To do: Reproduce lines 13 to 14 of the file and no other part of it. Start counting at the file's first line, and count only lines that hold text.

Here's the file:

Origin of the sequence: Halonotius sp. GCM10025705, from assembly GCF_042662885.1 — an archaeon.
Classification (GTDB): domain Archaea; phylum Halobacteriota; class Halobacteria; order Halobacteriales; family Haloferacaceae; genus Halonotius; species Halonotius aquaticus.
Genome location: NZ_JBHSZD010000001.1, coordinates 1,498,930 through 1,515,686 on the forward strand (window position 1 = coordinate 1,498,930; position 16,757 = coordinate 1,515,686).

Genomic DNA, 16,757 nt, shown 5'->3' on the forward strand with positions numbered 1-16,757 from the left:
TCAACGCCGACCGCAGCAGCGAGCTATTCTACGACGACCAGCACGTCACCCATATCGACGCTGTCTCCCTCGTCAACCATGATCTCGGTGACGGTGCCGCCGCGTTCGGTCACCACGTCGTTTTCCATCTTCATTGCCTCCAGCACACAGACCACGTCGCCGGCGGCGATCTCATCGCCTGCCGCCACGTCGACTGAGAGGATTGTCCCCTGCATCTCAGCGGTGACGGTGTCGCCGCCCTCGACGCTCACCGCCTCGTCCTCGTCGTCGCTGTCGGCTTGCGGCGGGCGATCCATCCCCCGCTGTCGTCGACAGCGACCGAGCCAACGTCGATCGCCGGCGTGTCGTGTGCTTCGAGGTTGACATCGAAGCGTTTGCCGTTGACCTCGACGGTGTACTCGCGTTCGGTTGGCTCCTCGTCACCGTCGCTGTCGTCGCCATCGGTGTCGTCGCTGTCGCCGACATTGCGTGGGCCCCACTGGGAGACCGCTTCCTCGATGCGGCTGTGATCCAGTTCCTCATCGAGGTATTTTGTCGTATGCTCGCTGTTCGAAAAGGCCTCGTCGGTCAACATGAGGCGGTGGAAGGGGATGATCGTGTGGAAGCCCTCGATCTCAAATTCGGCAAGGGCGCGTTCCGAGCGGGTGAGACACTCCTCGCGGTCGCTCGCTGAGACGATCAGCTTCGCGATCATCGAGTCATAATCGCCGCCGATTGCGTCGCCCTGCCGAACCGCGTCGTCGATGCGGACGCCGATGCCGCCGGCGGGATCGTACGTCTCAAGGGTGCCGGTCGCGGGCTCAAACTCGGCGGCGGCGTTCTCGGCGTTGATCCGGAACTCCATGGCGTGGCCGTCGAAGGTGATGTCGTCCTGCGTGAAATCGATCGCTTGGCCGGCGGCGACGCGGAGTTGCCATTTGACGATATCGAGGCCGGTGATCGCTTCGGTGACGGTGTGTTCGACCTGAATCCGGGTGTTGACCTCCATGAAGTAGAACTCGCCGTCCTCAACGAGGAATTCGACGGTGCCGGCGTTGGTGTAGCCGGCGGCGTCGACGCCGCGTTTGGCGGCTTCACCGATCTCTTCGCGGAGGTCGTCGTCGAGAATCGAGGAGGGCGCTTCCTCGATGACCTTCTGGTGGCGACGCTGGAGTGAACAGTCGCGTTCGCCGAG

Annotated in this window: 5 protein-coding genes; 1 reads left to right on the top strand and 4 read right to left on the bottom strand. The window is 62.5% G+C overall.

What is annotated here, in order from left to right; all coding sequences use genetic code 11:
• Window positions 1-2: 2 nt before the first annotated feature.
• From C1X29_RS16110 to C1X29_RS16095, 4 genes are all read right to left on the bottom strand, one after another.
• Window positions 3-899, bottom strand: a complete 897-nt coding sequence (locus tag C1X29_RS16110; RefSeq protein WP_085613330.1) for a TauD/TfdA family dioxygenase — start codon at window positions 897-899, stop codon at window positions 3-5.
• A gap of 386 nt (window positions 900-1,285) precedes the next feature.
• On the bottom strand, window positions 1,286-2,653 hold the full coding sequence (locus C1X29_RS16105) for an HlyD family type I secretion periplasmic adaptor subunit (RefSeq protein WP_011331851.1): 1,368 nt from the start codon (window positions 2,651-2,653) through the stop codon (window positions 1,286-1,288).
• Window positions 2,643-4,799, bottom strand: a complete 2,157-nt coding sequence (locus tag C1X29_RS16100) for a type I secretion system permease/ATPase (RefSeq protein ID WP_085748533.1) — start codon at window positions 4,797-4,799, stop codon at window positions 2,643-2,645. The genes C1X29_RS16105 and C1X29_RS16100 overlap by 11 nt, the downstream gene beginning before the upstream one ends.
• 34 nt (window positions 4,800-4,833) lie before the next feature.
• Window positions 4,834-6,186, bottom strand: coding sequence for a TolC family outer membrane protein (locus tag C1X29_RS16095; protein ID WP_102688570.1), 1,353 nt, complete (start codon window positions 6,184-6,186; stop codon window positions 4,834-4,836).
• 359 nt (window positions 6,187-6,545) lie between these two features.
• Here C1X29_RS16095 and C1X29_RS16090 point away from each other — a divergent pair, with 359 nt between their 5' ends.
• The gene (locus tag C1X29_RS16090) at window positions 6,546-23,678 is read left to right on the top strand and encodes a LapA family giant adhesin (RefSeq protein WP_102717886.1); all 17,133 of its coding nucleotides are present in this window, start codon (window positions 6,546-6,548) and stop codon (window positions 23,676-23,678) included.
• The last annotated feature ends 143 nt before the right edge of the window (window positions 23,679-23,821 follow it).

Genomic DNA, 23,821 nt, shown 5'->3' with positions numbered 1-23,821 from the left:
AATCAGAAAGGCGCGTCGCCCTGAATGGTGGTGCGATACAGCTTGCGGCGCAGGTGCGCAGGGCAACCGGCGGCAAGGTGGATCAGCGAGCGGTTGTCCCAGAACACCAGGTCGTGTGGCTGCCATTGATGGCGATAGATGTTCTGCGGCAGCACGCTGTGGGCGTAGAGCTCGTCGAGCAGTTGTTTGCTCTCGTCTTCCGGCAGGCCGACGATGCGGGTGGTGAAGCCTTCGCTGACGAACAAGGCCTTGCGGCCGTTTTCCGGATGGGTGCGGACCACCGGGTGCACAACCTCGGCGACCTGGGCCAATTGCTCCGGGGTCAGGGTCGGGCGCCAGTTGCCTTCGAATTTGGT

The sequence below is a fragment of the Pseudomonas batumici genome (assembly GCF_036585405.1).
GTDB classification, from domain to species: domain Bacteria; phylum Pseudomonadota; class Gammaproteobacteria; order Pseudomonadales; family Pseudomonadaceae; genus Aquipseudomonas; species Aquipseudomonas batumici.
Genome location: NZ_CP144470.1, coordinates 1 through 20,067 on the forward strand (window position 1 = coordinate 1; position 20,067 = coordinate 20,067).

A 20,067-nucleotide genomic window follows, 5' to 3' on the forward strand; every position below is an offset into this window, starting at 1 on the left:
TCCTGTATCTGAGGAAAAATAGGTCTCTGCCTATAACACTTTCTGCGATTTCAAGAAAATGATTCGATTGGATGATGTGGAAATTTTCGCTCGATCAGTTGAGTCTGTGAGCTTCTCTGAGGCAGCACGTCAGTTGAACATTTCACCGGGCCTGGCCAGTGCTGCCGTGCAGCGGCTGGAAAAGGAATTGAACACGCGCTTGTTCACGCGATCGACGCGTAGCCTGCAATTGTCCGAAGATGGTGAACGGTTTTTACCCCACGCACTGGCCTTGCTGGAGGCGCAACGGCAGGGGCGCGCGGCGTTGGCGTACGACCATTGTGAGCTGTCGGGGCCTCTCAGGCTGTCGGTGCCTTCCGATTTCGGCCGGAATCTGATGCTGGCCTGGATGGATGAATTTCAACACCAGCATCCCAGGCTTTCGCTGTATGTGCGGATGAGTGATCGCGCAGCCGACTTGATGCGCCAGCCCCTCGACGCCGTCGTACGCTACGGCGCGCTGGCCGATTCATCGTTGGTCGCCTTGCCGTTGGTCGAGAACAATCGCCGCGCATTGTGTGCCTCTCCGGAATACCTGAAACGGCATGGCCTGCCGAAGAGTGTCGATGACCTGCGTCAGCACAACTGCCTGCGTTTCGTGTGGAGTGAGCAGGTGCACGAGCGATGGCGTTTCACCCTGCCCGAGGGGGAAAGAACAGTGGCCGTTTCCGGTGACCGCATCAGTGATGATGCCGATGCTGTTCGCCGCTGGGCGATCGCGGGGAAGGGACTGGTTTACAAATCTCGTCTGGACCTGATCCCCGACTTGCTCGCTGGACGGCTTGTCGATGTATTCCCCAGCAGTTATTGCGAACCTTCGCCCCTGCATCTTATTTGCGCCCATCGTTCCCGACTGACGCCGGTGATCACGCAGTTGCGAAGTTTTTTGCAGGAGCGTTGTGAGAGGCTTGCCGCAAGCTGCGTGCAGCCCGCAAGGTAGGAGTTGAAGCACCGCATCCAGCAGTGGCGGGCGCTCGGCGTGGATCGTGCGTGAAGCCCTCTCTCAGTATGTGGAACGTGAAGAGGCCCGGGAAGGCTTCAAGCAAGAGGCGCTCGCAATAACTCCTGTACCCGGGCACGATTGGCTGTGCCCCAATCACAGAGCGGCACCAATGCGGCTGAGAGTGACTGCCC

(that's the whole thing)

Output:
• Window positions 2,643-4,799, bottom strand: a complete 2,157-nt coding sequence (locus tag C1X29_RS16100) for a type I secretion system permease/ATPase (RefSeq protein ID WP_085748533.1) — start codon at window positions 4,797-4,799, stop codon at window positions 2,643-2,645. The genes C1X29_RS16105 and C1X29_RS16100 overlap by 11 nt, the downstream gene beginning before the upstream one ends.
• 34 nt (window positions 4,800-4,833) lie before the next feature.